As I write this article for the September issue, Washington County is dealing with a huge increase in COVID-19 cases and hospitalizations. Governor Brown issued a new executive order mandating that all Oregonians five and older wear masks in indoor public places effective Friday, August 13. The governor ordered on Friday, August 27, that masks will also be required in all public outdoor settings where physical distancing is not possible, regardless of vaccination status. While the rule does not apply to outdoor gatherings at private residences, masks are strongly recommended in those settings when it’s impossible to physically distance.
Per Washington County Public Health, the Delta variant is eight times more transmissible than the original strain. Vaccines continue be highly effective at preventing infection, hospitalization, and death. Virtually all deaths and hospitalizations in the U.S. are among unvaccinated people. Breakthrough cases of COVID-19 can occur in fully vaccinated people; however, they are much less common and tend to produce mild illness.
In Oregon, the Delta variant is now the overwhelmingly dominant strain. It is sweeping through our unvaccinated populations, leading to severe illness in some cases, hospitalizations, and unfortunately new deaths.
The county continues to see increases in outbreaks at worksites, schools, and among unvaccinated groups. There are outbreaks in long-term care facilities, congregate settings, in workplace settings, and in schools/daycares/camps. Nineteen percent of COVID infections are in children between birth and 19 years old. Local school districts are taking every precaution to keep our children safe when they return to the classroom.
I ask that if you have not been vaccinated, please do so. Vaccinations are free, effective, and reduce the risk of hospitalization for those 12 and older. On August 23rd the FDA approved the Pfizer-BioNTech COVID-19 Vaccine, having been subject to a full review by the FDA. This approval puts the vaccine on par with other marketed vaccines. The FDA’s full approval applies to people 16 and older. Those ages 12 through 15 can still receive the vaccine under the existing emergency use authorization.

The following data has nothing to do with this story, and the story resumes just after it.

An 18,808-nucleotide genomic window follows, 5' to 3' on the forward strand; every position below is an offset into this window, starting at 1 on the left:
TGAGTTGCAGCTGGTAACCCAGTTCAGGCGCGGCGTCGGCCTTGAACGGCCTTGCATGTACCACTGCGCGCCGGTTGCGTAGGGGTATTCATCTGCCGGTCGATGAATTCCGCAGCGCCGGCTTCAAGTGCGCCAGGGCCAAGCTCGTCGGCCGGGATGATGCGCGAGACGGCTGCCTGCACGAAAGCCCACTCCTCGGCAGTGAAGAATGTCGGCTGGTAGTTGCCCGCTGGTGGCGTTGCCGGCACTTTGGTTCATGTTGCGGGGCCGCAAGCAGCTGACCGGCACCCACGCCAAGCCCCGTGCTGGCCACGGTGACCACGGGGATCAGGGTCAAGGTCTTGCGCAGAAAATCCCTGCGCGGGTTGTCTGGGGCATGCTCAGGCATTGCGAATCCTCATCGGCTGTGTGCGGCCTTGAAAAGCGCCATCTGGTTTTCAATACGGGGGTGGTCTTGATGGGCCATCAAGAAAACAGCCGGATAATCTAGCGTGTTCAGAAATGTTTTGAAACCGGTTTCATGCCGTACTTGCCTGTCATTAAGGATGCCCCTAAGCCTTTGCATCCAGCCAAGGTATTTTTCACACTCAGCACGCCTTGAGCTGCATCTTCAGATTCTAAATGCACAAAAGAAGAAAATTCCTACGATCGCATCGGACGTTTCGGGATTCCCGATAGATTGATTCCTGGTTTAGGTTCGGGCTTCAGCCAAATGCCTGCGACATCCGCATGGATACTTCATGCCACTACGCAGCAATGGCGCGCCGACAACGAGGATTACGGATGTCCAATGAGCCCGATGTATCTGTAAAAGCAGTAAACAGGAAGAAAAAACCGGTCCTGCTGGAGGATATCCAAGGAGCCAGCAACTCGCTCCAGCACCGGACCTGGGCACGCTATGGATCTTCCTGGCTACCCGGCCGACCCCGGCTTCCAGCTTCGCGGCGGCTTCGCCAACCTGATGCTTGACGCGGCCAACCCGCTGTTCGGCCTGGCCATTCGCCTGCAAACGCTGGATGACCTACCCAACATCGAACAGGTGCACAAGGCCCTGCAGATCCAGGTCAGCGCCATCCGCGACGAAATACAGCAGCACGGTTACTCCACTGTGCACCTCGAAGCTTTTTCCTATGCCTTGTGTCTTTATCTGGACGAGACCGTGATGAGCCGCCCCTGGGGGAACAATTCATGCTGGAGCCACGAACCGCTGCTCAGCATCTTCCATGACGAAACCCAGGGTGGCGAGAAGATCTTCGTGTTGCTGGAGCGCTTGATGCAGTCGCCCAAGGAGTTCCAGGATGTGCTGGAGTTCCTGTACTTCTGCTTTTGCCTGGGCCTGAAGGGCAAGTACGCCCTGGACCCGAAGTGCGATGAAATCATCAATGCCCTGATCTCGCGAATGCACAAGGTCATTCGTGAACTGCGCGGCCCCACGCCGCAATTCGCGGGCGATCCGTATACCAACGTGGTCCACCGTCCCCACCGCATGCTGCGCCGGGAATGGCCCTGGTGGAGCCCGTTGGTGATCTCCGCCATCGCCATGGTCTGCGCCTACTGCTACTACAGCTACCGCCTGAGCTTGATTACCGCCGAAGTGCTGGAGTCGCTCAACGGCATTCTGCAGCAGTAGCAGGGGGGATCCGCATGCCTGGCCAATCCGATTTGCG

Discuss the vaccination with your trusted health care professional. If you have questions about the vaccine, you can call 211 or 1-833-907-3520 to receive help in several languages. There is a plentiful supply of vaccine and many walk-in opportunities including pharmacies, mobile clinics, and local events. If you think you may have been exposed to covid there is an information webpage in English (www.co.washington.or.us/HHS/CommunicableDiseases/COVID-19/testing-sites.cfm) and Spanish (www.co.washington.or.us/HHS/CommunicableDiseases/COVID-19-Espanol/prueba-covid-19.cfm). If you are getting tested because you had close contact with someone who has COVID-19, it’s best to wait three to four days after you were together before getting tested. The test may not be accurate if you get it done too soon. You should stay home and away from unvaccinated individuals while you wait.